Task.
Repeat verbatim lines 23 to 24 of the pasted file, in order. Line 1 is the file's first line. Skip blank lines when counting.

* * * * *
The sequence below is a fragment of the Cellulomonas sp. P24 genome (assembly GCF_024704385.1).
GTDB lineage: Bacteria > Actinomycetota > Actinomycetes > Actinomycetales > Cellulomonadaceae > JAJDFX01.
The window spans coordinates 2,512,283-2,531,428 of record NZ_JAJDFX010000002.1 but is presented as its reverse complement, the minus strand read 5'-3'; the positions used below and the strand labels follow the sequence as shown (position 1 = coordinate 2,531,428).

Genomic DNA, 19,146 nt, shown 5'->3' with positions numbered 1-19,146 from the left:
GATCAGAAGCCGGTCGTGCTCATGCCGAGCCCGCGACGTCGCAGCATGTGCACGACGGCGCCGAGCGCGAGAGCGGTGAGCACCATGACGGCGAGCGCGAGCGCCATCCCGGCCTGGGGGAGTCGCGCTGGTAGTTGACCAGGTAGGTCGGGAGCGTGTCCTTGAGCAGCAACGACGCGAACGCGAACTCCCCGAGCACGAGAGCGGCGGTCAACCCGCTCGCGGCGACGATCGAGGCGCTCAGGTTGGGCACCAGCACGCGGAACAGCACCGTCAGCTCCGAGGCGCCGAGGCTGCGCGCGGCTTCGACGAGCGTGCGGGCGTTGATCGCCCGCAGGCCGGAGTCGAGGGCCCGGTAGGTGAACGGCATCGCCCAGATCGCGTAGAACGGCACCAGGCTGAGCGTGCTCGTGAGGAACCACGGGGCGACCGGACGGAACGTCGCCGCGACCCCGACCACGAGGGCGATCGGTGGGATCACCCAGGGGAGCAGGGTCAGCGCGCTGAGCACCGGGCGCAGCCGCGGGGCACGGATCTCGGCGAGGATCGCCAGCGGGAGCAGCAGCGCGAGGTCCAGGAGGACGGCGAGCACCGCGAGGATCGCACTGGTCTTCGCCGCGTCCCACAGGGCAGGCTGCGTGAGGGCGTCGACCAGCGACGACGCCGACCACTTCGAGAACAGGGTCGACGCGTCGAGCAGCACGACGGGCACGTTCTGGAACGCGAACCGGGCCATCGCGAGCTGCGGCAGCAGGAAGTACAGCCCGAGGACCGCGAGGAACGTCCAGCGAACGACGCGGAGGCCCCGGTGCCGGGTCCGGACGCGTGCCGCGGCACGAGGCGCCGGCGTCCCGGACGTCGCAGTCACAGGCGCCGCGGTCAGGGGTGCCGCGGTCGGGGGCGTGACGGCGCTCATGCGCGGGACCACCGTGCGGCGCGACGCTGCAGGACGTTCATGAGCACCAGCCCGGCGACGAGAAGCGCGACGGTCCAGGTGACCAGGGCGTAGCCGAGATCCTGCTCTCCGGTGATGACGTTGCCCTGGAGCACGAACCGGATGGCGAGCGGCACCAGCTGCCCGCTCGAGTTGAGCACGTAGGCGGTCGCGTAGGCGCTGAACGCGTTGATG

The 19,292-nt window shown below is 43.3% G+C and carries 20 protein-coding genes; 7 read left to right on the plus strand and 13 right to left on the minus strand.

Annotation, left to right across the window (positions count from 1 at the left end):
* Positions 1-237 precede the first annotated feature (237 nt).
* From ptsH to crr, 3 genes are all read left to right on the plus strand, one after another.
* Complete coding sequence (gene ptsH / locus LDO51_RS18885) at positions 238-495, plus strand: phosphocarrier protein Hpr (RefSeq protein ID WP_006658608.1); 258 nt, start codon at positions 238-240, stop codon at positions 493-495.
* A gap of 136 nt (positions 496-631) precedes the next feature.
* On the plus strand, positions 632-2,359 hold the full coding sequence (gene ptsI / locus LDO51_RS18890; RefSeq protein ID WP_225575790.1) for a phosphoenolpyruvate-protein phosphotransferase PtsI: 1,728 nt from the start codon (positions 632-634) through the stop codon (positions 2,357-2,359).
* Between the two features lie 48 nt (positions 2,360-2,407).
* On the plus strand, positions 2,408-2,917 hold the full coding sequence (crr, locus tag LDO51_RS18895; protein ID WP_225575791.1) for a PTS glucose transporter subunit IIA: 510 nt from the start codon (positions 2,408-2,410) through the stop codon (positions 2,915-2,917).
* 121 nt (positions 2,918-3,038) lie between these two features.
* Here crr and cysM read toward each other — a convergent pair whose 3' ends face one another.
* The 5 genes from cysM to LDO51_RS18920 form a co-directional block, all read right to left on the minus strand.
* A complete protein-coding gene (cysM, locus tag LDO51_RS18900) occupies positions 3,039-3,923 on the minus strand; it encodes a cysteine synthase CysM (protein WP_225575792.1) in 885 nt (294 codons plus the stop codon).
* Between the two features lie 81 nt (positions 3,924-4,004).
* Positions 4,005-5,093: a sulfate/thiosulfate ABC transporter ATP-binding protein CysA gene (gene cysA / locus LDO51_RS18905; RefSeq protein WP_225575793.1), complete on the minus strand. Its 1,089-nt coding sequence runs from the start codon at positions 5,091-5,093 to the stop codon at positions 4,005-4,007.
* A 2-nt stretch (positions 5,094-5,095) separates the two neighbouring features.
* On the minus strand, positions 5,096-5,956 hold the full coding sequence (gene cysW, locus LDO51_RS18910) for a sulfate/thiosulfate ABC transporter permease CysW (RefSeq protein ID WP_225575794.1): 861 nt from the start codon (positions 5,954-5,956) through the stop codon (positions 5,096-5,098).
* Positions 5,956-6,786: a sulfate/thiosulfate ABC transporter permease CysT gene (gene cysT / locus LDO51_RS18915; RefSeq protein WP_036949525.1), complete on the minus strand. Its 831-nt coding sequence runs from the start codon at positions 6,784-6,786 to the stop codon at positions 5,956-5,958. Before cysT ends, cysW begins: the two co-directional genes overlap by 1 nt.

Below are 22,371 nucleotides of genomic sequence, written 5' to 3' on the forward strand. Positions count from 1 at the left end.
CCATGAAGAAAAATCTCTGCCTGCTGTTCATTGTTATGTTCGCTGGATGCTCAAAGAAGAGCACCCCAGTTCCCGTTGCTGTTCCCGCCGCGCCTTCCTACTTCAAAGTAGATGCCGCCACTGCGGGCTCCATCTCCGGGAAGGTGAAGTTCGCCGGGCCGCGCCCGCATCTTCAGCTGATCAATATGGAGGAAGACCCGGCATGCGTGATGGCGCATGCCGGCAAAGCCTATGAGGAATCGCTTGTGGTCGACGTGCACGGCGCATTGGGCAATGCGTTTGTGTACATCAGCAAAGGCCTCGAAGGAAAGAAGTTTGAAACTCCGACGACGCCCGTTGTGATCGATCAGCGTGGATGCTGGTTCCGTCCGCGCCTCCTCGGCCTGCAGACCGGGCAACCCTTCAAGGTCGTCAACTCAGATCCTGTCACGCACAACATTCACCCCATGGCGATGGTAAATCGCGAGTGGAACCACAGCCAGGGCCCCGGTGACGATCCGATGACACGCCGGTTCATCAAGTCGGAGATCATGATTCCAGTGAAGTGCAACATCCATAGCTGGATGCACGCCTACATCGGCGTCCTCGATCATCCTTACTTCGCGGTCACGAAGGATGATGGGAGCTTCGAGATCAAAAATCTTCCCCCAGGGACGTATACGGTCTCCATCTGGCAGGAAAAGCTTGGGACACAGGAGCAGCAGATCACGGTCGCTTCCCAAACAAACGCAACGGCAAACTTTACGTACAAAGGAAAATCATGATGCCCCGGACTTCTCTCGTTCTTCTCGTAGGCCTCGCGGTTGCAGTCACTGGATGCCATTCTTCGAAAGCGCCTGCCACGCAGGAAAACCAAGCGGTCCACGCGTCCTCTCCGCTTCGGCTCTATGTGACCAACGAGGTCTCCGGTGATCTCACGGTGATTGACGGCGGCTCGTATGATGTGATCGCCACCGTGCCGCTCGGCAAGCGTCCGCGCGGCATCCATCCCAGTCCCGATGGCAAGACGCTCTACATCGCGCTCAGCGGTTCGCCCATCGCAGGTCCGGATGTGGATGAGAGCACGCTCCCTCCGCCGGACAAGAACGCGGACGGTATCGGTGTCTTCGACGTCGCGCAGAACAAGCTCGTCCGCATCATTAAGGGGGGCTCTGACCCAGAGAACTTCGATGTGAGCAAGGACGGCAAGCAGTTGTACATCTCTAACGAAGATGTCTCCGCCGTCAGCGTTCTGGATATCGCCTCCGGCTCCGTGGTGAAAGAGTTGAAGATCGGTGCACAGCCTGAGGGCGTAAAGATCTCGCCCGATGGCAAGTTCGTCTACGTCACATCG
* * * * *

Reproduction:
* Positions 5,956-6,786: a sulfate/thiosulfate ABC transporter permease CysT gene (gene cysT / locus LDO51_RS18915; RefSeq protein WP_036949525.1), complete on the minus strand. Its 831-nt coding sequence runs from the start codon at positions 6,784-6,786 to the stop codon at positions 5,956-5,958. Before cysT ends, cysW begins: the two co-directional genes overlap by 1 nt.

Below are 22,371 nucleotides of genomic sequence, written 5' to 3' on the forward strand. Positions count from 1 at the left end.